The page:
Truly both options could not be allowed to stand -- justification by faith alone or justification by faith plus works. They were conflicting truths that weakened the Church and her witness to the world. But in resolving this conflict, the authority must rest with Scripture and not with the pious opinions of theologians whether ancient or eloquent. This was Luther's point. Let the conflicting ideas be sounded forth in debate and let the voice of God's Word decide. Not council, not pope, not theologian but Scripture must choose which is authentic, which is faithful, and which is true. Luther did not hide his convictions but put them forth and Rome should have been prepared to do the same. Instead we ended up with a breech and a schism and now with competing camps each claiming to be the right one.
Lutherans have become too institutionalized in their Lutheran identity and speak as if Reformation was the greatest moment in history. It was tragic and however necessary it will always be as tragic as it was necessary. Rome has become institutionalized in its Counter Reformation and so has amputated part of its own catholic faith and identity -- even anathematizing it. No matter the careful steps tried to reconcile in the Joint Declaration of the Doctrine of Justification, Lutheranism cannot live with justification by grace through faith as being a minority opinion and Rome cannot erase its own history of rejection. So we delicately dance around what remains -- is justification by grace through faith THE teaching of Scripture or is justification plus works what Jesus came to die for and what St. Paul commends as truth?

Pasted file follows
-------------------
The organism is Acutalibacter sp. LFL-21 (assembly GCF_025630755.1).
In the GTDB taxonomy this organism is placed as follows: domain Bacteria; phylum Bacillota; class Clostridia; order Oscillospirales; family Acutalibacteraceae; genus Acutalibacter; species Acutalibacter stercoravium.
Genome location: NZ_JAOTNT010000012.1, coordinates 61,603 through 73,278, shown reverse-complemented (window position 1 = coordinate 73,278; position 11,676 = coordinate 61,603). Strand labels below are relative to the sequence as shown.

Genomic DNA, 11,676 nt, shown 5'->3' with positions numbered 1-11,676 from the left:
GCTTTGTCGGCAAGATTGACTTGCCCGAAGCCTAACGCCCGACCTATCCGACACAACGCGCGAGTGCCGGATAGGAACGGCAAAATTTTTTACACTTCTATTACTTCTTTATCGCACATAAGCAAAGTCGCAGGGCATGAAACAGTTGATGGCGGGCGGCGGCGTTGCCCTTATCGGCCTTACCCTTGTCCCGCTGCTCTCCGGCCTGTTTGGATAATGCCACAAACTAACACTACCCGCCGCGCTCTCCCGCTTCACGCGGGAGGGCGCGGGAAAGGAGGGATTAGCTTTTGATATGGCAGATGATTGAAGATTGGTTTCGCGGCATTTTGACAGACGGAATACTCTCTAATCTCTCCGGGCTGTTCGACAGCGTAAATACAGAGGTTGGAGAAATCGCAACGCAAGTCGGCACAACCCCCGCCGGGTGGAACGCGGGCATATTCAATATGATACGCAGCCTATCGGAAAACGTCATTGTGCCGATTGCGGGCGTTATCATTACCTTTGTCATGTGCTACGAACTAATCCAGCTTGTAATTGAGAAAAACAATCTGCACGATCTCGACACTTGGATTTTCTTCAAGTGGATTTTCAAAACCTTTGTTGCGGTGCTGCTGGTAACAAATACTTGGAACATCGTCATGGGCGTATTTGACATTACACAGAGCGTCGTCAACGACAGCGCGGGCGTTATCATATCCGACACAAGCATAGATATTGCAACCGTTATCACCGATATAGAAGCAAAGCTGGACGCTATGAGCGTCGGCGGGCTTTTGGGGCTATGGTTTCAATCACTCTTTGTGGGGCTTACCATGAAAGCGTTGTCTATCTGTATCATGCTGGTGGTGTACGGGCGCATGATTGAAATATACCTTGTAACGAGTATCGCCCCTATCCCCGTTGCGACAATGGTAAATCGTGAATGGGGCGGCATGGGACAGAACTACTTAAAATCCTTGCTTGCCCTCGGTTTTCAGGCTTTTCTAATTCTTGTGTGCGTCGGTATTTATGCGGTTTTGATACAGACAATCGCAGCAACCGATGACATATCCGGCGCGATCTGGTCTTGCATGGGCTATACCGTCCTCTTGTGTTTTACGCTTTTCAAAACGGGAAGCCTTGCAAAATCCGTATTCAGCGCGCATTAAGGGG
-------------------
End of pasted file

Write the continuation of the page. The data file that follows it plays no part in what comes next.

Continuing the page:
And so we celebrate one more Reformation. Lutherans needing to know and celebrate their history before 1517 and Rome needing to know and celebrate the reform rooted in the Gospel and the faithful corrective to what had become a mish mash of conflicting ideas about how we are made right before God. Can we give thanks for the Reformation without looking down our noses at those who gave Luther the boot? Can we proclaim the Reformation truth as not just one permitted opinion but the defining issue and the doctrine on which the whole Church stands or falls? And the catholic faith is this... ought to be the start of the preaching on this day and the start of every conversation to reclaim Protestantism from its abyss of relativity and Rome from its rejection of what Scripture teaches...